“Dear President Bas, 
President Metsola, 
Dear Minister Baerbock, 
Dear Lord-Mayer Keupen, 
Dear Mr Linden, 
Excellencies, friends,

Yesterday, a journalist asked me what my children will say, when I return with this medal. They will probably say: Mom, did you win a competition? 

Let me clarify, this Charlemagne prize belongs not to me, and not to our trio – it belongs to all Belarusians. To Belarusians who have been showing enormous effort and dedication in their peaceful, non-violent struggle against tyranny. 

It belongs to Belarusian women, journalists, and fearless volunteers. It also belongs to every kid waiting for her mom or dad from prison. To those, who will never see their beloved ones anymore.

In 2020, Belarusians surprised everyone and themselves first of all. It felt like it was a national awakening after 26 years of coma. Hundreds of thousands marched in 40 cities demanding free elections. We have chosen freedom over tyranny.

Belarusians lit up our fire of freedom. Since then, our resistance did not stop for a single day, but went underground. You don’t see mass demonstrations: what demonstration can you expect in a GULAG? But every day we heard about a small protest, a graffiti, a sabotage action. The flame kept burning. 

Belarusians realized that their fate is in their hands, and no one would make changes happen for them. We also have developed immunity against dictatorship. We realized it’s our duty to make sure it doesn’t repeat. 

Belarusians also pay a big price for their bravery. Lukashenka’s regime used every tool from “dictator’s playbook”. If Orwell were writing about Belarus today, we would consider his books non-fiction. Arbitrary arrests. Torture. Kidnapping.  Interrogations. False confessions. Death Threats… 4700 years – this is the combined sentence of 1300 political prisoners. Just imagine: 4700 years of stolen life…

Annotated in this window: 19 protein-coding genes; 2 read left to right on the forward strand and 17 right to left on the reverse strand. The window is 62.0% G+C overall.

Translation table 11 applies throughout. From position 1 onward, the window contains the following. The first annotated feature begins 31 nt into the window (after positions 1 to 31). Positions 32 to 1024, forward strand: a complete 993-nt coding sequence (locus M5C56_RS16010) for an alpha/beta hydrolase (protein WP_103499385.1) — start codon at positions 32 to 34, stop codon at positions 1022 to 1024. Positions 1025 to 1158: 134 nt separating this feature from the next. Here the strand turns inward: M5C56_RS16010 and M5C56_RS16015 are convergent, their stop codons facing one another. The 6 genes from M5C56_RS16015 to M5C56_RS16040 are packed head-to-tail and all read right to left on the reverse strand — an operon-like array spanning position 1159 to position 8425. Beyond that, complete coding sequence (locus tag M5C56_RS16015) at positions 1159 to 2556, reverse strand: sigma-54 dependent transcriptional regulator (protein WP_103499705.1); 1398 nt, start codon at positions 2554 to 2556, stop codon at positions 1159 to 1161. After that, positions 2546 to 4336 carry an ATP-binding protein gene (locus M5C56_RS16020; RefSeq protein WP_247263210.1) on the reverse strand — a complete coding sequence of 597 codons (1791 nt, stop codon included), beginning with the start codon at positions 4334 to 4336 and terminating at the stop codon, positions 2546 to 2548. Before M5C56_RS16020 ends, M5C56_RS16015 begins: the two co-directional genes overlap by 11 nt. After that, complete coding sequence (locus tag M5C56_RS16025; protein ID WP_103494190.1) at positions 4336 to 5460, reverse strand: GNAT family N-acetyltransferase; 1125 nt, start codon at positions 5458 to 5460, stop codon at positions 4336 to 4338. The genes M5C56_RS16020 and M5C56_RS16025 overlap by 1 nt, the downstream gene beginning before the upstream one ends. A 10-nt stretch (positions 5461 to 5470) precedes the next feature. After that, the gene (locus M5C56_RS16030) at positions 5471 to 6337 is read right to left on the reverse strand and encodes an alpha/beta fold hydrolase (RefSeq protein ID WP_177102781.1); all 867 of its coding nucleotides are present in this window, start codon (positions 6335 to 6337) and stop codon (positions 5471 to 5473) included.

For this regime, human life has no value. Last November, I spoke at the European Parliament and said that we don’t have another year. And it came true: we really didn’t have another year. 

Lukashenka unleashed terror against its own citizen, then he threatened European security with a flight hijack, orchestrated the migrant crisis. Just last week, the dictator signed a law permitting capital punishment for “attempted acts” of terrorism. De facto, this is a murder warrant. Shootings of political opponents are becoming a reality. Mikalai Autukhovich, a Belarusian enrepreneur charged with terrorism, could be the next victim.

You are probably tired of listening about the horrors our people are experiencing. Tired of hearing how two countries next to Russia suffer and constantly tell you that you are not doing enough. But I am not asking you to come and win for us. But I do ask you to keep the focus on Belarus. 

I am grateful for the unprecedented international solidarity. Our voice has been heard at the UN Security Council, the European Parliament, Bundestag and all across the world. As Charlemagne united Europe 12 centuries ago, we united Europe again. I couldn’t imagine seeing such strong solidarity with Belarus across borders and political divisions.

Today this unity is as important as ever. Your Unity is important for peace in Ukraine. Your unity is important for democracy in Belarus. Dictators are trying to divide the united West, to split the United States and Europe. They are trying to drive a wedge between the countries of the EU. They are blackmailing the world with hunger, migrants, and nuclear weapons. Sanctions on dictators should not be lifted because of blackmail. Putin and Lukashenka  raise the stakes and pretend to be the lesser of two evils. The biggest sanction against Putin would be Free Belarus.

I often hear that what happens in Belarus and Ukraine is the fight between the West and the East. it’s not true. It is the fight between democracy and tyranny. But it is also a struggle between past and future. Our people chose freedom and democracy, but the past keeps dragging us back. 

This evil past only wants us to be frightened and oppressed. And we, dear ladies and gentlemen, need to follow the examples of the good past. Examples of great Europeans like Robert Schuman, Vaclav Havel and John Paul II who truly dedicated their lives for the sake of our continent.

Let us be inspired by their bravery, by the bravery of Belarusians and Ukrainians. And let us ensure that dictators won’t make history again. The history and the future should belong to us, the free people of Europe.  

Thank you!”

Source: Sviatlana Tsikhanouskaya